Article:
Soundgarden's new album, "King Animal," is out November 13
It's the band's first all-new album since '96's "Down On the Upside" and its '97 breakup
Soundgarden's breakup wasn't anything unusual: "It was just time for a break"
“I only ever really wanted a break/I’ve been away for too long,” Chris Cornell sings on the new Soundgarden album, “King Animal,” out November 13. It’s the band’s first all-new album since 1996’s “Down On the Upside” and its breakup in 1997, so the lyric feels more like a status report.
“Is it a statement?” Cornell asked with a laugh. “Or is it more of a coincidence? Probably more of a coincidence. But it does seem obvious, doesn’t it?”
Although Nirvana imploded with Kurt Cobain’s death in 1994 and Pearl Jam kept trucking through the 2000s – celebrating its 20th anniversary last year – Soundgarden predates both grunge pioneers, even though the band found mainstream popularity only in those bands’ wake, hitting a commercial peak in 1994 with the album “Superunknown.”
“We formed in 1984, eight years before the world knew what Seattle was,” Cornell said. “I’m just waiting for the Rock ‘n’ Roll Hall of Fame to call up and say, ‘Here’s your induction.’ We can do it for the 30th anniversary, I suppose.”
Soundgarden’s breakup wasn’t anything unusual, Cornell said. No one died; no one stole someone’s wife. “No one lost an arm,” he said. “It was just time for a break.”
Now, after he’s explored a different avenue of music with his three solo albums, some Temple of the Dog reunions and Audioslave, the revamped Soundgarden has a new focus, aided by Cornell’s sobriety. (He went into rehab after Audioslave’s first tour.)
Reminded of a post-Soundgarden party where he was spotted double-fisting champagne bottles, the singer laughed. “Not just one. I needed more than one.”
There is one lyrical reference to Soundgarden’s time away from the rock arena, but you won’t find any other explicit mentions of the band’s breakup or of bygone fame on “King Animal,” which Cornell said would be “inappropriate.”
“If this were an Eminem record, he would rap about what it all means, what he thinks about the last record, what he’s doing now, and we don’t do that,” Cornell said. “That’s a different culture, to talk about you and then you talk about you some more and then when you’re done, how you’re selling so many records. I get that, but it’s a little strange.”
Even though the rock world has changed since the ’90s, Cornell says nothing has changed for Soundgarden during the band’s time away, which ended in 2010 with some studio sessions, a compilation album (“Telephantasm”) and, most recently, a song on “The Avengers” soundtrack (“Live to Rise”).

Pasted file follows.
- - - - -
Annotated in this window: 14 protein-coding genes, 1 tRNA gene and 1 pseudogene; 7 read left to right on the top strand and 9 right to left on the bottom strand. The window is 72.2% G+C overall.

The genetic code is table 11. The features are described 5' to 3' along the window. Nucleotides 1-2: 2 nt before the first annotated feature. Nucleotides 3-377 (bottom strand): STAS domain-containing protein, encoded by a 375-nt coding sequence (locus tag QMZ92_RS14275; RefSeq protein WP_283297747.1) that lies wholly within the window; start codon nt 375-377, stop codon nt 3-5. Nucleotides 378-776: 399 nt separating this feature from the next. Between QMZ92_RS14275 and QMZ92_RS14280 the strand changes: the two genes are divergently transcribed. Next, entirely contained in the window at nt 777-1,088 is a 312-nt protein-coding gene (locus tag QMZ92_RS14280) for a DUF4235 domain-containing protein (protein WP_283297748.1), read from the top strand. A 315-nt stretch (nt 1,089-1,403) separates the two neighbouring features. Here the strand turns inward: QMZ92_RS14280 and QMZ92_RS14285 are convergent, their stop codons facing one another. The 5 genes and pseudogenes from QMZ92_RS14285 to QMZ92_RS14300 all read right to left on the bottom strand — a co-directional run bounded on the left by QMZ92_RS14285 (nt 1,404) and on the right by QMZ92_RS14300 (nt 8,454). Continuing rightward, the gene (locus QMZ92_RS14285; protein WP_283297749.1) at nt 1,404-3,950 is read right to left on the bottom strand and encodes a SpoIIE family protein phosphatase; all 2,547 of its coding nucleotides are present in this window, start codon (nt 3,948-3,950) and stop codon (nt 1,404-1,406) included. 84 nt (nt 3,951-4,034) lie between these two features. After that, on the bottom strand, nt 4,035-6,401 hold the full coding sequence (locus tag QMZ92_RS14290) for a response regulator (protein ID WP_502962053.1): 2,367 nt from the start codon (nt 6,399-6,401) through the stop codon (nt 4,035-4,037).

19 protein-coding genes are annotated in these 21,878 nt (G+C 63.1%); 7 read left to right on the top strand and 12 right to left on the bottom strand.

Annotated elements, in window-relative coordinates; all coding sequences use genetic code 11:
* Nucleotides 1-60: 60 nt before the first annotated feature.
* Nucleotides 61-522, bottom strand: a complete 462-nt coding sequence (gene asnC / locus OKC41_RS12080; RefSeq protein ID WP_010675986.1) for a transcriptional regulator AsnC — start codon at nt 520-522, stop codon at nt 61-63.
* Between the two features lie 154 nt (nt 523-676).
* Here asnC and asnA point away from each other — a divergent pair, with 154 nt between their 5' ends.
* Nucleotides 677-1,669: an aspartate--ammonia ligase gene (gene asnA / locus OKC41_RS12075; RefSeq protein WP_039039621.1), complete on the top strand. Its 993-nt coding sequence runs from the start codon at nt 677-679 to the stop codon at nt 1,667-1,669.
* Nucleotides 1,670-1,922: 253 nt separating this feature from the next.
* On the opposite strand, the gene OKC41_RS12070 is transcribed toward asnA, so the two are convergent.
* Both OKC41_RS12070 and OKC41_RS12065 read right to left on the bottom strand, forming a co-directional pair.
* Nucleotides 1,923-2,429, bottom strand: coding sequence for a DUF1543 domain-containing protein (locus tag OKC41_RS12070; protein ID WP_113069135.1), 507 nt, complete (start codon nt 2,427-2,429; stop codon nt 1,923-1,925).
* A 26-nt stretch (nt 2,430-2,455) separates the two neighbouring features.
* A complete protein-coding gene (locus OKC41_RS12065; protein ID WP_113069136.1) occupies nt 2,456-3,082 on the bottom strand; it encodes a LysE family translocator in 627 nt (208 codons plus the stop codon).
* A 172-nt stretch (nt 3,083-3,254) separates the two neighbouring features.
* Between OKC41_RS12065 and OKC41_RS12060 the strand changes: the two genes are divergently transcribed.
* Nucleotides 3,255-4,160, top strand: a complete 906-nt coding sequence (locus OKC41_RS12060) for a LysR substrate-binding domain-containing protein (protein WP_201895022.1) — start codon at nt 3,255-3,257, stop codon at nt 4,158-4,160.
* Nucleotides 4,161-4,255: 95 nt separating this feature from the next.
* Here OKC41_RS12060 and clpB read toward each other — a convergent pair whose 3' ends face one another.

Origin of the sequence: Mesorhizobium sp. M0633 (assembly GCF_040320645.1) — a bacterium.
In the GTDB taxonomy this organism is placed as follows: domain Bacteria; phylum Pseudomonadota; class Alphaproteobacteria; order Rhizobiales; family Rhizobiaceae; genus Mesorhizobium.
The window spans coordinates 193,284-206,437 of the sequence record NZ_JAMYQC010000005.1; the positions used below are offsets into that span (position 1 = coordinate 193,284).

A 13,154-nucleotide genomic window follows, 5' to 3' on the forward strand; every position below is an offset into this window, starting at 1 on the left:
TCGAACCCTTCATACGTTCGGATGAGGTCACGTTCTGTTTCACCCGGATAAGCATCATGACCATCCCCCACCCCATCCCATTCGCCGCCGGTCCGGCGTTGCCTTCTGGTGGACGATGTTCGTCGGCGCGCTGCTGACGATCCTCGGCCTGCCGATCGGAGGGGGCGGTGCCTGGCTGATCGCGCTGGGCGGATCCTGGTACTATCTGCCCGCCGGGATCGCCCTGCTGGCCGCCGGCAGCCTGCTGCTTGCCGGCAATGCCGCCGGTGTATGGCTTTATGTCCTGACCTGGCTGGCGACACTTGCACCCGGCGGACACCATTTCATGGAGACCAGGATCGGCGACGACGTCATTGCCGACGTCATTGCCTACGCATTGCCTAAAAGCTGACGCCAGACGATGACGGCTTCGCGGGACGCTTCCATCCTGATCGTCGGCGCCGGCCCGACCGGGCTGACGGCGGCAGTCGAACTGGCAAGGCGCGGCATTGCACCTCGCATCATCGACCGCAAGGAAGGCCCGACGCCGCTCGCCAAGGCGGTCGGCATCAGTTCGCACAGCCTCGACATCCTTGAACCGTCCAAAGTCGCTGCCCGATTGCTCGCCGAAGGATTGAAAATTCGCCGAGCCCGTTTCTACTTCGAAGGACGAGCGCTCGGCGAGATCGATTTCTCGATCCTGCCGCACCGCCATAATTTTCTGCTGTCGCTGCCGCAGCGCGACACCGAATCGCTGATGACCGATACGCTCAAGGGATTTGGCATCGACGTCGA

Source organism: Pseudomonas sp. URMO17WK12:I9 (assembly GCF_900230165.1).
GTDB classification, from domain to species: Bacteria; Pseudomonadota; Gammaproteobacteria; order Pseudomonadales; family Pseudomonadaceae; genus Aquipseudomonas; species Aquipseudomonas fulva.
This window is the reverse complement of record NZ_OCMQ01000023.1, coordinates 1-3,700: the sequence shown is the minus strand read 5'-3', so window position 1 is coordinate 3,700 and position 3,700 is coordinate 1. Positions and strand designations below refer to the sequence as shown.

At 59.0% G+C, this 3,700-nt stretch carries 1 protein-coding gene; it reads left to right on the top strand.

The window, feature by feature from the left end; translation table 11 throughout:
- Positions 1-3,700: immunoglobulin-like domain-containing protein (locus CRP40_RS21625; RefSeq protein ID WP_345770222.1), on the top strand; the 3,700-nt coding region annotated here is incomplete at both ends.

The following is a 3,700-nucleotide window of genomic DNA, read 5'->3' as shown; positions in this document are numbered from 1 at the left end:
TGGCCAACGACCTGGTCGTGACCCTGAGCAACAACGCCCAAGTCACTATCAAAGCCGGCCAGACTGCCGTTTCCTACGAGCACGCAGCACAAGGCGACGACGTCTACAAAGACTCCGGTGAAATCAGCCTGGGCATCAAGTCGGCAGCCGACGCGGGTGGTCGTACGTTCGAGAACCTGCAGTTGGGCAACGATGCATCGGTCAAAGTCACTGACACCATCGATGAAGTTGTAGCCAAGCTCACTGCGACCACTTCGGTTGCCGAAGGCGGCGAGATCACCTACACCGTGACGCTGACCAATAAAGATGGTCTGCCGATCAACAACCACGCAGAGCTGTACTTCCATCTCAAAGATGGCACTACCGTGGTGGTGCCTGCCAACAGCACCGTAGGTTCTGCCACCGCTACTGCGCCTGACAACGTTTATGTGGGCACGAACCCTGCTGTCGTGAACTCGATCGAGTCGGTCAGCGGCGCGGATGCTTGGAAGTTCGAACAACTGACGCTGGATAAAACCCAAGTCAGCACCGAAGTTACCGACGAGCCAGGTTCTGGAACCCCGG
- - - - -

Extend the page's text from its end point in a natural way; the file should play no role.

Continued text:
“I guess if anything, we’ve reverted back to the way we operated as an indie band,” Cornell said. “We acted like free agents. And we can do that now, like we did then, because the music business has changed so much.”
Lamenting the loss of importance of music videos and rock radio play, Cornell acknowledged that it wouldn’t be quite so easy for a new band to just put out an album and expect any fanfare. Then again, when Soundgarden started out as an indie band – before becoming the first grunge group to sign to a major label, one year before Nirvana did – success was based on “touring in a van and playing little clubs all over the U.S., Canada and Europe, again and again.” (It’s a fact that may be acknowledged on the track “Been Away Too Long”: “You can walk a million miles and get nowhere.”)
“It wouldn’t be the same environment if we were just starting out now,” Cornell said. “We’re an established, well-known band and pioneers of a benchmark cultural shift in rock and pop music, so we have that (in our favor). But all the differences with video play and rock radio networks shrinking keeps you honest, and in a sense, it’s healthier and better for fans.”
More than ever, Cornell said, Soundgarden wanted to make an album that was consistent with the aesthetic values he developed from listening to bands as a teenager.
“When I was 16 years old and somebody I trusted recommended an album, I would have to go and find it,” he recalled. “And oftentimes, those albums weren’t easy to find. You might search for a year for it, and then you might have to save up to buy it. And then, if I took it home and didn’t love it on the first listen, I would listen to it again and again, because I wanted to like it. I put considerable energy into it.”
Likewise, “King Animal” can mean different things to different people on subsequent listens. “It becomes your projection,” Cornell said. “Your life is an opera, and this can be the soundtrack of your life.”
Listen to “King Animal” after Superstorm Sandy in New York, for instance, and someone might sense a storm raging in Cornell’s wailings and the band’s arrangements and complicated time signatures, how the mood darkens and saddens as each song progresses, drawing the listener deeper into tracks such as “Bones of Birds,” the ode to nature “Taree,” the water-logged “Rowing” and the comfort-seeking “Black Saturday” (“I was thirsty, and you gave me water/I was crying, I remember you gave me your shoulder”).
Cornell offers minimal explanation for these songs, because he wants fans to come up with their own meanings.
“If I write a song and put it out there, it’s not mine anymore,” he said. “It takes on a life of its own, and when you listen to it, it becomes your song. And over the course of generations, those meanings will change. I might have created it, but I have no control over how it evolves. But without being able to define what each fan wants, we have to look at it as, Do we like this? We have to please each other, because if we like it, Soundgarden fans will love it. And I think the hardcore fans are going to feel like we brought it. I’m more confident of that now than with any other album.”